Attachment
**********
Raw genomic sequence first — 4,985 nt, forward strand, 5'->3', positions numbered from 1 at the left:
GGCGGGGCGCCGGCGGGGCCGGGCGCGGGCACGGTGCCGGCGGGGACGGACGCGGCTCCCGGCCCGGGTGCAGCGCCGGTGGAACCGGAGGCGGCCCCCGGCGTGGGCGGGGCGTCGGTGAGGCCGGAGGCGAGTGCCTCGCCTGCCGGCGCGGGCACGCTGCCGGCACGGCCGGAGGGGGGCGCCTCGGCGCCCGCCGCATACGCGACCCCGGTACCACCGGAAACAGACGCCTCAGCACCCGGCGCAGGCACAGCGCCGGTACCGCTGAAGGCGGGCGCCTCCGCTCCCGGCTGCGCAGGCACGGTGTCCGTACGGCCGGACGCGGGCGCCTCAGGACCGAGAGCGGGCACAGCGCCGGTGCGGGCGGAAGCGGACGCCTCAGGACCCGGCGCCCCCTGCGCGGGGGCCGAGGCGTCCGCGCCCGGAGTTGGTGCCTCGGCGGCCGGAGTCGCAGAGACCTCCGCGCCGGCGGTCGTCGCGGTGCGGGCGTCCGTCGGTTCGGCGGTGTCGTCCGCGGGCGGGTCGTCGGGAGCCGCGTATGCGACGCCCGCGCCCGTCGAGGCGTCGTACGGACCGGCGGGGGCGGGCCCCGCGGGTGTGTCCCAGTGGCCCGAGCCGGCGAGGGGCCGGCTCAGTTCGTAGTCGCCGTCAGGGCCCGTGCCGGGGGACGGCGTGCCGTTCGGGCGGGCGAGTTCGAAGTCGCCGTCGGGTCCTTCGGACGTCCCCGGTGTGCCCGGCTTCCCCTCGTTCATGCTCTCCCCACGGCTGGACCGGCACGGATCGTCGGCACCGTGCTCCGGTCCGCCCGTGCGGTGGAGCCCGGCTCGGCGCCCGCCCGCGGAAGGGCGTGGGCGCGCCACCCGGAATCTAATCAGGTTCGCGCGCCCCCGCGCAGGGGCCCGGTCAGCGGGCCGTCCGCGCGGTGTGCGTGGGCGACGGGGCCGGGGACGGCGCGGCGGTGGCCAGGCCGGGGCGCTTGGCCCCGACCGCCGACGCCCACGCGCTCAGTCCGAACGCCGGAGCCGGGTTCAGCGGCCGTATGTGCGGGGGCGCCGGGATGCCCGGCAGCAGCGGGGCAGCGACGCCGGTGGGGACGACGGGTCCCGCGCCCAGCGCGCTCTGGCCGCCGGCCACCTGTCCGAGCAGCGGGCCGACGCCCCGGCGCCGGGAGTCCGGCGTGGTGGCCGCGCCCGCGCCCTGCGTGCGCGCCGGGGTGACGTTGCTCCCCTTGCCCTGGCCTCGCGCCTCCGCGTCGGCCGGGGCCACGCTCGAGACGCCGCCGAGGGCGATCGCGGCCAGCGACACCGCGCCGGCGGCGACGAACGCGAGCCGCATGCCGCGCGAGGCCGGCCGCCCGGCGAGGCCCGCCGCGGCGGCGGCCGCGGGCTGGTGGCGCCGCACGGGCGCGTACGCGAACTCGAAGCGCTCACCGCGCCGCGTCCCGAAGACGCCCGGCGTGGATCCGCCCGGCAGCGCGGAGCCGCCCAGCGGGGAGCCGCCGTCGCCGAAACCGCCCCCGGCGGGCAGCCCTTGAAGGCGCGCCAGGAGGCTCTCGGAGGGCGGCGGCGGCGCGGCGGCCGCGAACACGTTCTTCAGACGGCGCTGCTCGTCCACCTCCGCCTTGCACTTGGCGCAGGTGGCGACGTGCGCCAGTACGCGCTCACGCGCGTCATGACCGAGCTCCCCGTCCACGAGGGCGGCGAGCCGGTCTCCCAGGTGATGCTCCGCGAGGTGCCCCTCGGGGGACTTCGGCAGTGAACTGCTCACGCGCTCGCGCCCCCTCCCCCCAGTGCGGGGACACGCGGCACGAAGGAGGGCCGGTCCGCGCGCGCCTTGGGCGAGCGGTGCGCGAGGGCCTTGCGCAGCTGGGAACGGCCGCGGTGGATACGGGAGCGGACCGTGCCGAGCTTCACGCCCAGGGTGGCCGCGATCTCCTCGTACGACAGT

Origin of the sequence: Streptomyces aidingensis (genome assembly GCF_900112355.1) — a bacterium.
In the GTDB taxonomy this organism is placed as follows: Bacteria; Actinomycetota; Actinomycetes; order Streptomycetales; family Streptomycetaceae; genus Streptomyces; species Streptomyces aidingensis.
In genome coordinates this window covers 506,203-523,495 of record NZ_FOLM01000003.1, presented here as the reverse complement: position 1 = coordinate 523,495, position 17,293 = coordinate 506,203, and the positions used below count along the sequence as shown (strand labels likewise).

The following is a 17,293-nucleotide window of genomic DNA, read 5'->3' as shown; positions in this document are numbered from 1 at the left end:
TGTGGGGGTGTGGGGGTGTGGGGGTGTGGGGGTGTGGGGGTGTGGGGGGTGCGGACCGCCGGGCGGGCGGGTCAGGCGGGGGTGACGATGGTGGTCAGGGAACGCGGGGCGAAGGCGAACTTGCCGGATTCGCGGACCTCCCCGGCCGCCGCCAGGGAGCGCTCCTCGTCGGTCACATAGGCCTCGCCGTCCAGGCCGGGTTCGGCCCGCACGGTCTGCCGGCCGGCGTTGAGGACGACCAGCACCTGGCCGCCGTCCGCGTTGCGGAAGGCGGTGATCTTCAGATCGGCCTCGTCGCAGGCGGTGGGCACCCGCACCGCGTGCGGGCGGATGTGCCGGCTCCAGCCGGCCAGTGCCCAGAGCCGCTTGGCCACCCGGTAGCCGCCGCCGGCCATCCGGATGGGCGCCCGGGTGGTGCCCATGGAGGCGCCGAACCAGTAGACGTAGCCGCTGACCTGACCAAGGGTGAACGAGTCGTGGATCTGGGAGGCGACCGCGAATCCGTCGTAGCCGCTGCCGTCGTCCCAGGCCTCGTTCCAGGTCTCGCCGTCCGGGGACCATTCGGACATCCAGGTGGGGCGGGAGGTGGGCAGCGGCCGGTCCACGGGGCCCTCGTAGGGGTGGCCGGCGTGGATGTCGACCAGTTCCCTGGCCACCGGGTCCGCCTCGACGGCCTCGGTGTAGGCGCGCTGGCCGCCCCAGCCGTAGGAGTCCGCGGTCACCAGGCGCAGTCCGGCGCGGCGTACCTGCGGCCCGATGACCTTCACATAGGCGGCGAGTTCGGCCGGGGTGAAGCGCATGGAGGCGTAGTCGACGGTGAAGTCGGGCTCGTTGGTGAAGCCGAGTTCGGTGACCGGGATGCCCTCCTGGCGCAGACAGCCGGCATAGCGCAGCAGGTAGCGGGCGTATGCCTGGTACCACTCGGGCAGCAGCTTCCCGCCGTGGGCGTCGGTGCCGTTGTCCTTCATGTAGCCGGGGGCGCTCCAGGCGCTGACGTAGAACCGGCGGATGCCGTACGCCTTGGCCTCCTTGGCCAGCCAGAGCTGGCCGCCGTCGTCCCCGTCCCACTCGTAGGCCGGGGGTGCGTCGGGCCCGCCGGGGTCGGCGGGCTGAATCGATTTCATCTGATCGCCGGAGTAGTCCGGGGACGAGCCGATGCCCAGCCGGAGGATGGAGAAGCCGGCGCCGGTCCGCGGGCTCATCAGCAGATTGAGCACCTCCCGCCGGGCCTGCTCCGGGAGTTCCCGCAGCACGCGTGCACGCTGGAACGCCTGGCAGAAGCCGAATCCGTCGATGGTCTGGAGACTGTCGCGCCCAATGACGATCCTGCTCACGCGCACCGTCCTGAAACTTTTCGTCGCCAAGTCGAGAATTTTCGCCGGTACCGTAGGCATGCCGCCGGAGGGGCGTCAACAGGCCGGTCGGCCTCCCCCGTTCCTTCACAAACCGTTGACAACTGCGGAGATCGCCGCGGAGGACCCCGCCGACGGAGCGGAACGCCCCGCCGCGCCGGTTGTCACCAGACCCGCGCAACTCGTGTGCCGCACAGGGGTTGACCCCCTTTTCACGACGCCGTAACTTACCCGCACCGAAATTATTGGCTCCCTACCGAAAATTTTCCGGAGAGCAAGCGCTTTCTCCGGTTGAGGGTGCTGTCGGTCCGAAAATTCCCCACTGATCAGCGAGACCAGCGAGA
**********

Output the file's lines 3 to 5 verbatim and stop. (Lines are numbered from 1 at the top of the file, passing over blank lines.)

Origin of the sequence: Streptomyces aidingensis (genome assembly GCF_900112355.1) — a bacterium.
In the GTDB taxonomy this organism is placed as follows: Bacteria; Actinomycetota; Actinomycetes; order Streptomycetales; family Streptomycetaceae; genus Streptomyces; species Streptomyces aidingensis.
In genome coordinates this window covers 506,203-523,495 of record NZ_FOLM01000003.1, presented here as the reverse complement: position 1 = coordinate 523,495, position 17,293 = coordinate 506,203, and the positions used below count along the sequence as shown (strand labels likewise).